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Jessica Abrams
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Mambo
Theatre of Note
United States
Greater Los Angeles
California
Los Angeles, CA
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"HOT CAT" Re-heats A Classic

by Jessica Abrams
May 30, 2013
Theatre of Note
1517 N. Cahuenga Blvd.
Los Angeles, CA 90028
323-856-8611
Most of us are familiar with the story. Former track star turns to booze; his ripe wife, not quite ready to give up her dreams, pines lustily and bets her youth on his quick turnaround. The former jock's dying father wants to leave the farm to him – his favorite son – buts needs an heir to justify doing so (and did we mention that Jock has no interest in fulfilling his husbandly duties?). Meanwhile, Jock's lawyer brother, possessing neither the talent nor the looks to be the favorite but having the heirs in spades, is primed to assume the role of gentleman farmer.

When Tennessee Williams tells it, high drama ensues. In "Hot Cat" at Theatre of Note, high jinx set to a mambo beat provide a new take on the feral Cat on a Hot Tin Roof. With choreography by Tina Kronis and text by Richard Alger – the team behind Theatre Movement Bazaar – the re-telling of this gothic classic is filled with iconic gestures, new plays on old tropes, and humor. Lots of humor.

Theatre Movement Bazaar merges elements of dance, text, and media from various sources into performance. It describes its mission as "investigat[ing] these elements, modifying or neutralizing them, de-contextualizing them from their sources. Liberated from their contexts, these elements are free to be structured in new and surprising ways, creating a connotative network of new and reverberant meanings. In this multifarious approach, [it] strives to reinvigorate theatre for the contemporary audience."

Not surprisingly, "Hot Cat" finds its home at Theatre of NOTE, a critically-acclaimed theatre space and company in the heart of Hollywood. Formerly a springboard for edgy, new one-act plays, NOTE has since ventured into the world of full-length; but it still retains its experimental feel, with this new work a prime example.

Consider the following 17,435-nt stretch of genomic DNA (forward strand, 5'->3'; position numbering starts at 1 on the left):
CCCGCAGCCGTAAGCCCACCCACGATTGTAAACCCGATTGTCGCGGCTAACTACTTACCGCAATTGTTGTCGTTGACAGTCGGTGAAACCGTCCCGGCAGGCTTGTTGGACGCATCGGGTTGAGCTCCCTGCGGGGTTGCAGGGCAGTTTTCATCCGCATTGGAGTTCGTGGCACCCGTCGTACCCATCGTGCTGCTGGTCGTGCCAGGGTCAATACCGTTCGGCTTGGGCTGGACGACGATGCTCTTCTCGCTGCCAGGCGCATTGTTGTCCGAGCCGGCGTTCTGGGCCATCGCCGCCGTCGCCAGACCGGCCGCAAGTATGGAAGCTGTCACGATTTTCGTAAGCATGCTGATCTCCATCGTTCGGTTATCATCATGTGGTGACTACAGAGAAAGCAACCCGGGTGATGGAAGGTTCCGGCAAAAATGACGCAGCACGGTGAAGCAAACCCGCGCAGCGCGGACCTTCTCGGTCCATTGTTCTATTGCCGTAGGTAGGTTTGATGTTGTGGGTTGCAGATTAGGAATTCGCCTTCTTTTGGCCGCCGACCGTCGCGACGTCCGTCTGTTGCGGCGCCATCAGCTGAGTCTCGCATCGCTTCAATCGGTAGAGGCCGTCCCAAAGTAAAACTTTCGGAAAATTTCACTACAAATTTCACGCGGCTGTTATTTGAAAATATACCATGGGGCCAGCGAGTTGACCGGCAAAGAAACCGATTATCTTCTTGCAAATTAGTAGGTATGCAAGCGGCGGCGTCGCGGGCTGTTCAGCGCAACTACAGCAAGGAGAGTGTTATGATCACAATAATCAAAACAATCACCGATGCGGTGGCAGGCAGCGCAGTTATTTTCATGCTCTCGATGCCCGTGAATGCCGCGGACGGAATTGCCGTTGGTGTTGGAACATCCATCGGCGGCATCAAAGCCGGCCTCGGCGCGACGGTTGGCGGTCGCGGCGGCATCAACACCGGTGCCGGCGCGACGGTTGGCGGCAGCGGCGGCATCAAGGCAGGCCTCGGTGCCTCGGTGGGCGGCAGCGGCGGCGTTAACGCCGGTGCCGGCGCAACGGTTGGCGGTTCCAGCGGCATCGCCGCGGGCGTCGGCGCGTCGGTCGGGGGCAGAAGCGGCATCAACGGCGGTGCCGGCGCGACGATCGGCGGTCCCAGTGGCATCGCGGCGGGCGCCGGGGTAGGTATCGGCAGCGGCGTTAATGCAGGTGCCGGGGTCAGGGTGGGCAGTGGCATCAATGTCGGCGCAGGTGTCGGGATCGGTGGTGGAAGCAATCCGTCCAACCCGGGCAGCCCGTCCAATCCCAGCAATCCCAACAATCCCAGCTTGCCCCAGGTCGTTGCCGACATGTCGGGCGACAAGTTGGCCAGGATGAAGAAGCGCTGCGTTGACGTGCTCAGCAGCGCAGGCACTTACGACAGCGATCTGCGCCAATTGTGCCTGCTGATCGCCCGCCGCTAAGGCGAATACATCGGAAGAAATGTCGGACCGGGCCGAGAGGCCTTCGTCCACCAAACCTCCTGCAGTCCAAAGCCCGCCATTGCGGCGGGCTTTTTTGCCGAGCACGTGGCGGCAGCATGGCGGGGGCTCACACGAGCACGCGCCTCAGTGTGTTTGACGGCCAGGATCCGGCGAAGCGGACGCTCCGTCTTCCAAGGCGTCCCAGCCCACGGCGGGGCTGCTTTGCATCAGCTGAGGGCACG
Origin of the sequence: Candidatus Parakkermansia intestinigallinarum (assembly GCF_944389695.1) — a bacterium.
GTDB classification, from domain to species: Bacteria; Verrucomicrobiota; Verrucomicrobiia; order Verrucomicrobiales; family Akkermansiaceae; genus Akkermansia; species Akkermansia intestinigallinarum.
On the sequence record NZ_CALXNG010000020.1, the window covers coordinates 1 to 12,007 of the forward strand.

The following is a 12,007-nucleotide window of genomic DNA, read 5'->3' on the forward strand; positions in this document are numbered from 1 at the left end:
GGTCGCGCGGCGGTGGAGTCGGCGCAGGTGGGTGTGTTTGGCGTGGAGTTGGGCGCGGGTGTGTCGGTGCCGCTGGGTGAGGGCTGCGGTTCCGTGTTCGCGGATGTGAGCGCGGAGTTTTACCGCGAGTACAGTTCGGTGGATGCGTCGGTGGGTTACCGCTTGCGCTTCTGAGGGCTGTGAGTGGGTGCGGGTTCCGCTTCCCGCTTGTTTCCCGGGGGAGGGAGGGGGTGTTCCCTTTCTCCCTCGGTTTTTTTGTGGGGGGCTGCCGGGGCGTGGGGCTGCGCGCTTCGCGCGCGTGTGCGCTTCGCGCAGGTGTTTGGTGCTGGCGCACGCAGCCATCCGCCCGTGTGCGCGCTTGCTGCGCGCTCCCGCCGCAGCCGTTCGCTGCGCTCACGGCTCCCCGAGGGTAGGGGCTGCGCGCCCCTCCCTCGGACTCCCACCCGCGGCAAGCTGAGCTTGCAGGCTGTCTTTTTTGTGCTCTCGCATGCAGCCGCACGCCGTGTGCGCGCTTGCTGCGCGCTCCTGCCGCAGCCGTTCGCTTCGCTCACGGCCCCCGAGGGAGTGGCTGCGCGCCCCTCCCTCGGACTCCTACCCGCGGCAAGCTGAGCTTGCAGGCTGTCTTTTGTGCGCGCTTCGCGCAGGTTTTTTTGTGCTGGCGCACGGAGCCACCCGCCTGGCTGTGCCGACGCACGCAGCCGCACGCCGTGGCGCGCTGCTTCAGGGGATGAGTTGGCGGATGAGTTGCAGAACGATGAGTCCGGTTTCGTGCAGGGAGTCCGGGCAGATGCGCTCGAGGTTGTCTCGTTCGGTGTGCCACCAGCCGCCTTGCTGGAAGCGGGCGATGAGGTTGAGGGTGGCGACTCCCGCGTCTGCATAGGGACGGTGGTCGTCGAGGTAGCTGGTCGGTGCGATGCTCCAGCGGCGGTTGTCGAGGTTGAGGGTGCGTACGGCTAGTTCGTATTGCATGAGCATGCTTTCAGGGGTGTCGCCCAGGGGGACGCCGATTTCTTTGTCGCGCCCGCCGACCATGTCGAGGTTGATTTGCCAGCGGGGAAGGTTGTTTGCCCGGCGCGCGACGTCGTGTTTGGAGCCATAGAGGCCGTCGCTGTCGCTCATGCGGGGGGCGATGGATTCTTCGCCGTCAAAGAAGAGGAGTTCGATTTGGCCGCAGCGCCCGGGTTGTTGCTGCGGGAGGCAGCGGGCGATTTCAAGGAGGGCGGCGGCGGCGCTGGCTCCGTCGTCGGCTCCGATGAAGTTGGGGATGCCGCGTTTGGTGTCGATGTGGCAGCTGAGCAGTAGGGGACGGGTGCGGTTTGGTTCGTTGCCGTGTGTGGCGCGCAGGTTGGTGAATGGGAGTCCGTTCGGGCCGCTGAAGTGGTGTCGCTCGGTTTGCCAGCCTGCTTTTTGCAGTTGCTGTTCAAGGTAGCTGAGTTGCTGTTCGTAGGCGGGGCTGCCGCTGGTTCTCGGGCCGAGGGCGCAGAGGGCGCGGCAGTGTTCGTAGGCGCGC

The story of Maggie and Brick is told not through linear narrative but through riffs on iconic elements of the story: wasted talent, indolence, women who connive to get what they want, and the archetypal need to hold onto youth by any means necessary. The play opens with the three couples in a percussive mambo, a dance so teasing and flirty it's as at home South of the Mason-Dixon as South of the Border. Text spoken by the actors not so much to each other as to the audience cuts into the movement like ice into bourbon, anchoring us back into the key aspects of the play. Big Mama, played with humor, charm and pathos by the effervescent Blaire Chandler, gives us her theory on a man's love for warm biscuits. Knowing the play, Big Mama's speech takes the co-dependent and man-pleasing character a step further in this lesson, in much the same way her later "seminar" on a woman's looks does.

Brick waxes poetic for "the click", the feeling he gets when the alcohol finally sets in, in a song he sings and plays on his guitar. Speaking of which, props are cleverly located and used with humor: a coke bottle pulled out of a jacket pocket. A stuffed monkey used as a football when the whole messed-up family indulges in a choreographed game. Chairs are pulled out, rearranged, and at times even sat on to illustrate the characters' roles in the story – or, more accurately, the story about the story.

Gestures provide another means to decode Williams' iconic work. A look, a flick of the hand, a turn of the head – no movement is insignificant, none wasted. According to one actor I spoke with after the show, even a finger out of place was scrutinized during the intense four-week rehearsal period.

It was well worth it. The movement is tight and sharp. The actors seem to welcome using their bodies to bring forth their characters into this new dimension. All six have such a close connection with the iconic roles they're playing they can almost step back and laugh with us.

That, along with the many surprises "Hot Cat" has in store, makes this play really cook.
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